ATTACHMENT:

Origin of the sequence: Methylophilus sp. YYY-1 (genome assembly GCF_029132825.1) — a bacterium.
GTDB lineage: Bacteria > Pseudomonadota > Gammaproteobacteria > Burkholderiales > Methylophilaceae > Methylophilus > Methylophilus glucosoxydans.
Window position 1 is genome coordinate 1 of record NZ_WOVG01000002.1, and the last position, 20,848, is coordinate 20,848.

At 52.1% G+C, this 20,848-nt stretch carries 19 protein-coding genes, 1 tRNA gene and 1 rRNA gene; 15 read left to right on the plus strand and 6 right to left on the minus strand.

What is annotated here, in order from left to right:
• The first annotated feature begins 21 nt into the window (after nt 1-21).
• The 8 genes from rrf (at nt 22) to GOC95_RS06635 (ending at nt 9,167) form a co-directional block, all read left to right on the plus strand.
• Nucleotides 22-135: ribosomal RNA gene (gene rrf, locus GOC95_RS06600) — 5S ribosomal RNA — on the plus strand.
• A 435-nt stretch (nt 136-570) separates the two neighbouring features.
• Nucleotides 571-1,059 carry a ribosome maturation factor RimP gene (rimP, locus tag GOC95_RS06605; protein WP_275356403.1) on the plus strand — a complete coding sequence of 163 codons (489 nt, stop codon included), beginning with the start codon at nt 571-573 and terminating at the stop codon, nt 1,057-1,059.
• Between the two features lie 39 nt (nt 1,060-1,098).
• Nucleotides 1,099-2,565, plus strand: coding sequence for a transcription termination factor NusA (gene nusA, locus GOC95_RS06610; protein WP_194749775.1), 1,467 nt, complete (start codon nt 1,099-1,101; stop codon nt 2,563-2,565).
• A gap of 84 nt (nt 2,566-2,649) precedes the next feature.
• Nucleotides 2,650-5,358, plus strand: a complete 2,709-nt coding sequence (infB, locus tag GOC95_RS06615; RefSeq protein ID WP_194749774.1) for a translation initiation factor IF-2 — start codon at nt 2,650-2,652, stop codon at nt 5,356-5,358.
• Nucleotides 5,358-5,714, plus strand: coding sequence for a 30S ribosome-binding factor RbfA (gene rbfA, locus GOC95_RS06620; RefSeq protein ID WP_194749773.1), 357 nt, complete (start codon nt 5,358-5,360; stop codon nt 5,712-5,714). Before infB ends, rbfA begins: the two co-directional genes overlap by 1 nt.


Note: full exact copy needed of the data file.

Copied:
Origin of the sequence: Methylophilus sp. YYY-1 (genome assembly GCF_029132825.1) — a bacterium.
GTDB lineage: Bacteria > Pseudomonadota > Gammaproteobacteria > Burkholderiales > Methylophilaceae > Methylophilus > Methylophilus glucosoxydans.
Window position 1 is genome coordinate 1 of record NZ_WOVG01000002.1, and the last position, 20,848, is coordinate 20,848.

At 52.1% G+C, this 20,848-nt stretch carries 19 protein-coding genes, 1 tRNA gene and 1 rRNA gene; 15 read left to right on the plus strand and 6 right to left on the minus strand.

What is annotated here, in order from left to right:
• The first annotated feature begins 21 nt into the window (after nt 1-21).
• The 8 genes from rrf (at nt 22) to GOC95_RS06635 (ending at nt 9,167) form a co-directional block, all read left to right on the plus strand.
• Nucleotides 22-135: ribosomal RNA gene (gene rrf, locus GOC95_RS06600) — 5S ribosomal RNA — on the plus strand.
• A 435-nt stretch (nt 136-570) separates the two neighbouring features.
• Nucleotides 571-1,059 carry a ribosome maturation factor RimP gene (rimP, locus tag GOC95_RS06605; protein WP_275356403.1) on the plus strand — a complete coding sequence of 163 codons (489 nt, stop codon included), beginning with the start codon at nt 571-573 and terminating at the stop codon, nt 1,057-1,059.
• Between the two features lie 39 nt (nt 1,060-1,098).
• Nucleotides 1,099-2,565, plus strand: coding sequence for a transcription termination factor NusA (gene nusA, locus GOC95_RS06610; protein WP_194749775.1), 1,467 nt, complete (start codon nt 1,099-1,101; stop codon nt 2,563-2,565).
• A gap of 84 nt (nt 2,566-2,649) precedes the next feature.
• Nucleotides 2,650-5,358, plus strand: a complete 2,709-nt coding sequence (infB, locus tag GOC95_RS06615; RefSeq protein ID WP_194749774.1) for a translation initiation factor IF-2 — start codon at nt 2,650-2,652, stop codon at nt 5,356-5,358.
• Nucleotides 5,358-5,714, plus strand: coding sequence for a 30S ribosome-binding factor RbfA (gene rbfA, locus GOC95_RS06620; RefSeq protein ID WP_194749773.1), 357 nt, complete (start codon nt 5,358-5,360; stop codon nt 5,712-5,714). Before infB ends, rbfA begins: the two co-directional genes overlap by 1 nt.